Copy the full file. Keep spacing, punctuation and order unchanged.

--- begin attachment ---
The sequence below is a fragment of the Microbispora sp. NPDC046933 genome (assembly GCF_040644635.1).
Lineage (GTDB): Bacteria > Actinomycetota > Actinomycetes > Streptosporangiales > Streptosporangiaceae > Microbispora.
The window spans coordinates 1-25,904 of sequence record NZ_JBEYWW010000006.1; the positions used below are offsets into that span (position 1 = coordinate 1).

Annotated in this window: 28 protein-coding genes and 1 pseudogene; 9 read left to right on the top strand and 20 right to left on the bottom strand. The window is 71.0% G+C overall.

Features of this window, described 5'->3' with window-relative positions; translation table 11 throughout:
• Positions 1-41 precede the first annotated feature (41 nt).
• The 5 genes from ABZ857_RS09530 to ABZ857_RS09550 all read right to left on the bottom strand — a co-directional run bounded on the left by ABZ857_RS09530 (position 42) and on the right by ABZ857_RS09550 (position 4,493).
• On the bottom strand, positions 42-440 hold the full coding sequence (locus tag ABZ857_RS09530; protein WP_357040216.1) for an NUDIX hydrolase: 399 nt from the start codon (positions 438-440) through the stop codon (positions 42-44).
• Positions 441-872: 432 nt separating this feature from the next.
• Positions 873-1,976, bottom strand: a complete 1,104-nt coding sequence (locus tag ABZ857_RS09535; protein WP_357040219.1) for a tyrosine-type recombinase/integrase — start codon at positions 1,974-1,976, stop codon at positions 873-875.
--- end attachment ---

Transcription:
The sequence below is a fragment of the Microbispora sp. NPDC046933 genome (assembly GCF_040644635.1).
Lineage (GTDB): Bacteria > Actinomycetota > Actinomycetes > Streptosporangiales > Streptosporangiaceae > Microbispora.
The window spans coordinates 1-25,904 of sequence record NZ_JBEYWW010000006.1; the positions used below are offsets into that span (position 1 = coordinate 1).

Annotated in this window: 28 protein-coding genes and 1 pseudogene; 9 read left to right on the top strand and 20 right to left on the bottom strand. The window is 71.0% G+C overall.

Features of this window, described 5'->3' with window-relative positions; translation table 11 throughout:
• Positions 1-41 precede the first annotated feature (41 nt).
• The 5 genes from ABZ857_RS09530 to ABZ857_RS09550 all read right to left on the bottom strand — a co-directional run bounded on the left by ABZ857_RS09530 (position 42) and on the right by ABZ857_RS09550 (position 4,493).
• On the bottom strand, positions 42-440 hold the full coding sequence (locus tag ABZ857_RS09530; protein WP_357040216.1) for an NUDIX hydrolase: 399 nt from the start codon (positions 438-440) through the stop codon (positions 42-44).
• Positions 441-872: 432 nt separating this feature from the next.
• Positions 873-1,976, bottom strand: a complete 1,104-nt coding sequence (locus tag ABZ857_RS09535; protein WP_357040219.1) for a tyrosine-type recombinase/integrase — start codon at positions 1,974-1,976, stop codon at positions 873-875.